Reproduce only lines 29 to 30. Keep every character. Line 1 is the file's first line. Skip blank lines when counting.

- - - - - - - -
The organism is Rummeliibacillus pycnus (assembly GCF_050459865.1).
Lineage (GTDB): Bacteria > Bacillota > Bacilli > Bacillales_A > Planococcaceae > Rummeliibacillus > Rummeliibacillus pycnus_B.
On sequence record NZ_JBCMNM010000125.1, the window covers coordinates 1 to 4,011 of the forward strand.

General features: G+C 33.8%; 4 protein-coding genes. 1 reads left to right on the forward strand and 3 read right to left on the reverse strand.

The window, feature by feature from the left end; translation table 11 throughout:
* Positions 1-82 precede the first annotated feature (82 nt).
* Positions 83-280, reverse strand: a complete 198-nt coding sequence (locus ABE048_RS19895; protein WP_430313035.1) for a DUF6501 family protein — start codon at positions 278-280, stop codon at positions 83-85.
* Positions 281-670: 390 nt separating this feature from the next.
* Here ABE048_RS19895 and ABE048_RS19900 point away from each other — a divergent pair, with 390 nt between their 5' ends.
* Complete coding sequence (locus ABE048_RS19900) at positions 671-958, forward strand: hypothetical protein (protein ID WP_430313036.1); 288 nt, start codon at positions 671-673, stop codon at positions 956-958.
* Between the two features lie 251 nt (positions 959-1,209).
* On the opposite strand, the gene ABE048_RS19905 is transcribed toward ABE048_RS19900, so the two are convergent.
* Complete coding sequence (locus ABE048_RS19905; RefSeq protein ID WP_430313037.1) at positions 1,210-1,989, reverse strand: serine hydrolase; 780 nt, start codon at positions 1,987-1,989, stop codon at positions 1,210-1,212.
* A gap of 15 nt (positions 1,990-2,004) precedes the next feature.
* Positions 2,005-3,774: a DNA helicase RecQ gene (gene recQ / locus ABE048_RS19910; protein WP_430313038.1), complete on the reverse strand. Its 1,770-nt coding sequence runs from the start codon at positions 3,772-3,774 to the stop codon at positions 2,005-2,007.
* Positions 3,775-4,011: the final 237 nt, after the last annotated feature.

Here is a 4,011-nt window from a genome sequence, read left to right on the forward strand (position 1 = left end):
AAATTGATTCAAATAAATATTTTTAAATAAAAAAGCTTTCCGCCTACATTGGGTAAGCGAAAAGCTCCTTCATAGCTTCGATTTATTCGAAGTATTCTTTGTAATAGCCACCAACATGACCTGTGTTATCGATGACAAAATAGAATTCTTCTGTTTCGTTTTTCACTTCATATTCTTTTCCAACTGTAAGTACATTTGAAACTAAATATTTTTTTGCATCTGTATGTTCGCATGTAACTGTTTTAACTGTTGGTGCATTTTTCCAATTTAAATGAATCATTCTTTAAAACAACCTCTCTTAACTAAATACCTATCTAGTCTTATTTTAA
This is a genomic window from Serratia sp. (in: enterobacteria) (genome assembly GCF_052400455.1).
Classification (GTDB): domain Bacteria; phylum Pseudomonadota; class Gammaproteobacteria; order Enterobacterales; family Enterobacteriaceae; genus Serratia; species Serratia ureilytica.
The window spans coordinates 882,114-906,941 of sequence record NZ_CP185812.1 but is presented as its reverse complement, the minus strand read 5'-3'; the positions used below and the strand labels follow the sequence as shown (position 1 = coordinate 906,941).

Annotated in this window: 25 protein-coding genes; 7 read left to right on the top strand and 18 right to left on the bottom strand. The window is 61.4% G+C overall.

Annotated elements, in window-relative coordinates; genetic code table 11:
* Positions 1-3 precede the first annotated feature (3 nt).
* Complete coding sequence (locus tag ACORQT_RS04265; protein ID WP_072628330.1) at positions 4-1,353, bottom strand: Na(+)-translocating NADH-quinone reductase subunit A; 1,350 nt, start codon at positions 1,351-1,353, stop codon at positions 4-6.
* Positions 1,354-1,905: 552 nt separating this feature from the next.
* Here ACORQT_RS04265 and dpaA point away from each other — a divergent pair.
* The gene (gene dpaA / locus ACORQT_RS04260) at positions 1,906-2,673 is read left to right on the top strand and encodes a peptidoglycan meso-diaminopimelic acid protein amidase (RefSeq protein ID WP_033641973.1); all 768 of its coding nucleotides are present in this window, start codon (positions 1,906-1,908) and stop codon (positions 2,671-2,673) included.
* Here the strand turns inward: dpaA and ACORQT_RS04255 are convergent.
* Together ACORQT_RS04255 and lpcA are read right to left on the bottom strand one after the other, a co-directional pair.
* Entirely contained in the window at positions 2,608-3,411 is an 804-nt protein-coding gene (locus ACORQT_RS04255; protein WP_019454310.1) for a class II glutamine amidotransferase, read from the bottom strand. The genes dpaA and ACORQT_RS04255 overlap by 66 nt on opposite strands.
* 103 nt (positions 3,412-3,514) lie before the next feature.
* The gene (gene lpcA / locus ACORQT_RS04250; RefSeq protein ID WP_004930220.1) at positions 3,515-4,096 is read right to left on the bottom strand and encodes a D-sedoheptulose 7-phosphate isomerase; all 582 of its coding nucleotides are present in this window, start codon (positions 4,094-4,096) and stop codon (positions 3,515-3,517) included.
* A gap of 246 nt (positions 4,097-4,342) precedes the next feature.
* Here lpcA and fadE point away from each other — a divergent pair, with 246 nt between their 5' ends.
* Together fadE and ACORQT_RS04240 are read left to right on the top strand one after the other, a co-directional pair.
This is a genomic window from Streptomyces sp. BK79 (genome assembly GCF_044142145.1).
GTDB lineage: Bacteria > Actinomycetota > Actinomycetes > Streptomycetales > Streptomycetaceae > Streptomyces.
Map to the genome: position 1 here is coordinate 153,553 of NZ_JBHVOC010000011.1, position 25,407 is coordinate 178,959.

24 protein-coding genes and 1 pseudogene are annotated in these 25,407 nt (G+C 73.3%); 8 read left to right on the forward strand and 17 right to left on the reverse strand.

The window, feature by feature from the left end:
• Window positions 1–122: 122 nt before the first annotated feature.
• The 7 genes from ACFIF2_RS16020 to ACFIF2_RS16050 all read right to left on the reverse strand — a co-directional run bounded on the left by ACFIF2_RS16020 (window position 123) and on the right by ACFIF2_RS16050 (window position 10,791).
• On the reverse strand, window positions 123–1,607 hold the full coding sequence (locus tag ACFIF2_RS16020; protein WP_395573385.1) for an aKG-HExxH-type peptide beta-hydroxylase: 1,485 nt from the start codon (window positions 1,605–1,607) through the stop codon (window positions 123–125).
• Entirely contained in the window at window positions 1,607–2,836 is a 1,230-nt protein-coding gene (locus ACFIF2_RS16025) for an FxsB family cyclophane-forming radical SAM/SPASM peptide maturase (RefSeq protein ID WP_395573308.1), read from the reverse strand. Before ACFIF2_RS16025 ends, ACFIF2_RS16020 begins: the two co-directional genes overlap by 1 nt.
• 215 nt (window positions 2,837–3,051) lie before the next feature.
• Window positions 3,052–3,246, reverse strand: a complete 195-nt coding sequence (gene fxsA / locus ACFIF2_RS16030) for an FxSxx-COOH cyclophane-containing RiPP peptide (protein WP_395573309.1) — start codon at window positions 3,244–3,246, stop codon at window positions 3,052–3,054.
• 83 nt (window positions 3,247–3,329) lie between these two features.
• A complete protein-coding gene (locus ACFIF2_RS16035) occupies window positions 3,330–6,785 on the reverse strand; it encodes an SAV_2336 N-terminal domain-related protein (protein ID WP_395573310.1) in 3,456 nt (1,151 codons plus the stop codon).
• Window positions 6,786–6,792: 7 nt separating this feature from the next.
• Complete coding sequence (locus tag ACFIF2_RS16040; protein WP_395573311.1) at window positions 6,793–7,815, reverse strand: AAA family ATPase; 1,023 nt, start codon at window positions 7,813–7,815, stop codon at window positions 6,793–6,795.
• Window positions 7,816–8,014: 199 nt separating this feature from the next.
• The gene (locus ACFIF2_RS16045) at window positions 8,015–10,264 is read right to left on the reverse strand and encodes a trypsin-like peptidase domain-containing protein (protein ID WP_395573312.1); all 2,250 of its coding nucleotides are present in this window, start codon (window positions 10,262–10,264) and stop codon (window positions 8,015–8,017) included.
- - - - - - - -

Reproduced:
* Here the strand turns inward: dpaA and ACORQT_RS04255 are convergent.
* Together ACORQT_RS04255 and lpcA are read right to left on the bottom strand one after the other, a co-directional pair.